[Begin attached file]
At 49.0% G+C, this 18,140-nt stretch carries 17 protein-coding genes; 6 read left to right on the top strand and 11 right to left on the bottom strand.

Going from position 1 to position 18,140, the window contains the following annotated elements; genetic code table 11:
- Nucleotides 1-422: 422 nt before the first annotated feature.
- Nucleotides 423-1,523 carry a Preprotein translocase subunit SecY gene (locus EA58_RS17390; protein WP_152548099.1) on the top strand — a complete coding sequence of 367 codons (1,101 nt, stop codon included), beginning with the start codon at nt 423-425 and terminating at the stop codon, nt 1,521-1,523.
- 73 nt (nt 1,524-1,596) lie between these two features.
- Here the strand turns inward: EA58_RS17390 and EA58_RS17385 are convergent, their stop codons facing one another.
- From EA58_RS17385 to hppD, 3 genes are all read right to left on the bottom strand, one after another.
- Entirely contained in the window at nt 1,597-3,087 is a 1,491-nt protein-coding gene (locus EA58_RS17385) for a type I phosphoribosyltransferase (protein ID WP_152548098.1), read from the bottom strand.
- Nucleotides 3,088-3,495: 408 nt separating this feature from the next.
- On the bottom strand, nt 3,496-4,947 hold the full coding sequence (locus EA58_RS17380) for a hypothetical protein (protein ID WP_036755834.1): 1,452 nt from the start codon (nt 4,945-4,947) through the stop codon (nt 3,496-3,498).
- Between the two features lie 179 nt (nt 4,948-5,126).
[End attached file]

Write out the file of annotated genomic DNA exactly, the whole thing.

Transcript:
At 49.0% G+C, this 18,140-nt stretch carries 17 protein-coding genes; 6 read left to right on the top strand and 11 right to left on the bottom strand.

Going from position 1 to position 18,140, the window contains the following annotated elements; genetic code table 11:
- Nucleotides 1-422: 422 nt before the first annotated feature.
- Nucleotides 423-1,523 carry a Preprotein translocase subunit SecY gene (locus EA58_RS17390; protein WP_152548099.1) on the top strand — a complete coding sequence of 367 codons (1,101 nt, stop codon included), beginning with the start codon at nt 423-425 and terminating at the stop codon, nt 1,521-1,523.
- 73 nt (nt 1,524-1,596) lie between these two features.
- Here the strand turns inward: EA58_RS17390 and EA58_RS17385 are convergent, their stop codons facing one another.
- From EA58_RS17385 to hppD, 3 genes are all read right to left on the bottom strand, one after another.
- Entirely contained in the window at nt 1,597-3,087 is a 1,491-nt protein-coding gene (locus EA58_RS17385) for a type I phosphoribosyltransferase (protein ID WP_152548098.1), read from the bottom strand.
- Nucleotides 3,088-3,495: 408 nt separating this feature from the next.
- On the bottom strand, nt 3,496-4,947 hold the full coding sequence (locus EA58_RS17380) for a hypothetical protein (protein ID WP_036755834.1): 1,452 nt from the start codon (nt 4,945-4,947) through the stop codon (nt 3,496-3,498).
- Between the two features lie 179 nt (nt 4,948-5,126).